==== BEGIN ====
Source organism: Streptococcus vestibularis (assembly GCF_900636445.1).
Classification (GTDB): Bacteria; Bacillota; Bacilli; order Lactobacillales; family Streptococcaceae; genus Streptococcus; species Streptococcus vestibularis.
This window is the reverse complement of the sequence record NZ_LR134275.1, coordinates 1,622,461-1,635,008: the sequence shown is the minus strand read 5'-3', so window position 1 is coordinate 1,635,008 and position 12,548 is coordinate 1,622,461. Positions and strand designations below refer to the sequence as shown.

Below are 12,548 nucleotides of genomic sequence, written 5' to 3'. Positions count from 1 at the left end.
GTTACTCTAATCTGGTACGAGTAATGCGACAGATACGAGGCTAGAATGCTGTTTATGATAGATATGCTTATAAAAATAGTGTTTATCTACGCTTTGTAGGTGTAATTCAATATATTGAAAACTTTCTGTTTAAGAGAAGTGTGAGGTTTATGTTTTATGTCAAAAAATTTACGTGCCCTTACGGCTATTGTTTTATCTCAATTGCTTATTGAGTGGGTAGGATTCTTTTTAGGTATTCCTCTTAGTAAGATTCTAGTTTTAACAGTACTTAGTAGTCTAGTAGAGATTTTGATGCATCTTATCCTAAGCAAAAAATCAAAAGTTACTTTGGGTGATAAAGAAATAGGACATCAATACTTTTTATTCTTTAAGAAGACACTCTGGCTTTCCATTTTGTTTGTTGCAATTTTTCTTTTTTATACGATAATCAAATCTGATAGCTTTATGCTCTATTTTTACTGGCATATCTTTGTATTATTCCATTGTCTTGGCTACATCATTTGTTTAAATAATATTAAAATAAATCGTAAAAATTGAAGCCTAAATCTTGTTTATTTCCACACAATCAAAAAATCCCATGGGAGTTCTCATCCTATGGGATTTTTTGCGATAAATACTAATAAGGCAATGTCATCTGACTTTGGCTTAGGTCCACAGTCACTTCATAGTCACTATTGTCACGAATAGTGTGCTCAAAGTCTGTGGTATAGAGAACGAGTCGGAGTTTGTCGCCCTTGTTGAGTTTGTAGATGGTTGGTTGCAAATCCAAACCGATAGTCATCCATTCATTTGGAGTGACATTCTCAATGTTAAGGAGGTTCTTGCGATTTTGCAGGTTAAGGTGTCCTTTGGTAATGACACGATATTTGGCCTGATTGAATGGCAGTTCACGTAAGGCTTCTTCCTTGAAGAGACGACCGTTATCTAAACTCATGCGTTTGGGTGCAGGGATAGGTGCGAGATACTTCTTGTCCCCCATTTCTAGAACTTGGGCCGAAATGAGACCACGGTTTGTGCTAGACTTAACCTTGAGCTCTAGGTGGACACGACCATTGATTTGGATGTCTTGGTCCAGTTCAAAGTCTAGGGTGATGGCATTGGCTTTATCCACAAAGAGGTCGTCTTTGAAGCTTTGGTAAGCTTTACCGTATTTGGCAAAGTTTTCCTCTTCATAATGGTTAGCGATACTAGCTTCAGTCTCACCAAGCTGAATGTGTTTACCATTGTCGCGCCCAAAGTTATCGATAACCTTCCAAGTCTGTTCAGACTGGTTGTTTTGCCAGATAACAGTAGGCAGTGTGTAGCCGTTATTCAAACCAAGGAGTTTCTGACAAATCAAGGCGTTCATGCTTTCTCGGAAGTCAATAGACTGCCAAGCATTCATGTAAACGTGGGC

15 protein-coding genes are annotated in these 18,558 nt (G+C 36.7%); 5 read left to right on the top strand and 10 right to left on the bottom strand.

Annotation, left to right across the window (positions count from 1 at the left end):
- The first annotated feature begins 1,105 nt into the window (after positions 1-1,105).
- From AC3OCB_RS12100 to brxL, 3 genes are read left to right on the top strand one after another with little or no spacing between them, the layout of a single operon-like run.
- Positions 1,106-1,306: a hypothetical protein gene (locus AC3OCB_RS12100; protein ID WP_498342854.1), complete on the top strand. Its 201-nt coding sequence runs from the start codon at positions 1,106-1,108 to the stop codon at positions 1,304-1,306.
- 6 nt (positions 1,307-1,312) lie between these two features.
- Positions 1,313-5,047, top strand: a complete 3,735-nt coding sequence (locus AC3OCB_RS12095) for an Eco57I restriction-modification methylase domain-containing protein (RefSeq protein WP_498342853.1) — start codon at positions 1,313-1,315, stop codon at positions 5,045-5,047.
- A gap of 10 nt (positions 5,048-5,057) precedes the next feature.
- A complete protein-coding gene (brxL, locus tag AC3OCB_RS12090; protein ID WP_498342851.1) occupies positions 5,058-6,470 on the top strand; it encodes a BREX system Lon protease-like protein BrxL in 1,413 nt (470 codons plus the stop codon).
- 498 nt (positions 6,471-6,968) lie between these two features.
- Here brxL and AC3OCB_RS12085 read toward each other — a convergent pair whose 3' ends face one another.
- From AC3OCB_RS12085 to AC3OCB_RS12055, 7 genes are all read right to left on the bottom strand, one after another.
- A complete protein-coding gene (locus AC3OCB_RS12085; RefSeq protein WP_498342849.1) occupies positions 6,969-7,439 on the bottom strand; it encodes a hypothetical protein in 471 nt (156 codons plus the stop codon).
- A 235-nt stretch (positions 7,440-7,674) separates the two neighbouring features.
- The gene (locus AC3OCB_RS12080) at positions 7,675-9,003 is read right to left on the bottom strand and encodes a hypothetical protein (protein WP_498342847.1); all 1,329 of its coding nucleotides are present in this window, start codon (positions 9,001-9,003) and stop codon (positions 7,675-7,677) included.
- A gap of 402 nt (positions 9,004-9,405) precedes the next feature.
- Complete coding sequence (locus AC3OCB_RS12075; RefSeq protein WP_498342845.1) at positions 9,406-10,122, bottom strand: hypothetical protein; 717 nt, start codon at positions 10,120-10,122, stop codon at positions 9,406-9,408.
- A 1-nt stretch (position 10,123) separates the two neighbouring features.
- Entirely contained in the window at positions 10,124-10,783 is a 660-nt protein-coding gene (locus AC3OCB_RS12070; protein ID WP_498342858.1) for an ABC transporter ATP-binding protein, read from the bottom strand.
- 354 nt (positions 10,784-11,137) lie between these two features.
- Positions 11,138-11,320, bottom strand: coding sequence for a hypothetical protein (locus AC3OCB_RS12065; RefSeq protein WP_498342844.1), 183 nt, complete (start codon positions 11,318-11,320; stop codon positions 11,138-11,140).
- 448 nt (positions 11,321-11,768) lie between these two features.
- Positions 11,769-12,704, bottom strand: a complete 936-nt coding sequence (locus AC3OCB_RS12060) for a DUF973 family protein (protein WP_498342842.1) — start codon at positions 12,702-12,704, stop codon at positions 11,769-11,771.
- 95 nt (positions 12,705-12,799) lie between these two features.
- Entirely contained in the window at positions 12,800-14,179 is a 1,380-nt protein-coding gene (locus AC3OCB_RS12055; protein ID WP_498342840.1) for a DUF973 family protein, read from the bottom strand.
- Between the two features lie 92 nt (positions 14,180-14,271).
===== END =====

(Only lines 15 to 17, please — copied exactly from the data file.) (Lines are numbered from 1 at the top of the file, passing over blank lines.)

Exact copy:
- 498 nt (positions 6,471-6,968) lie between these two features.
- Here brxL and AC3OCB_RS12085 read toward each other — a convergent pair whose 3' ends face one another.
- From AC3OCB_RS12085 to AC3OCB_RS12055, 7 genes are all read right to left on the bottom strand, one after another.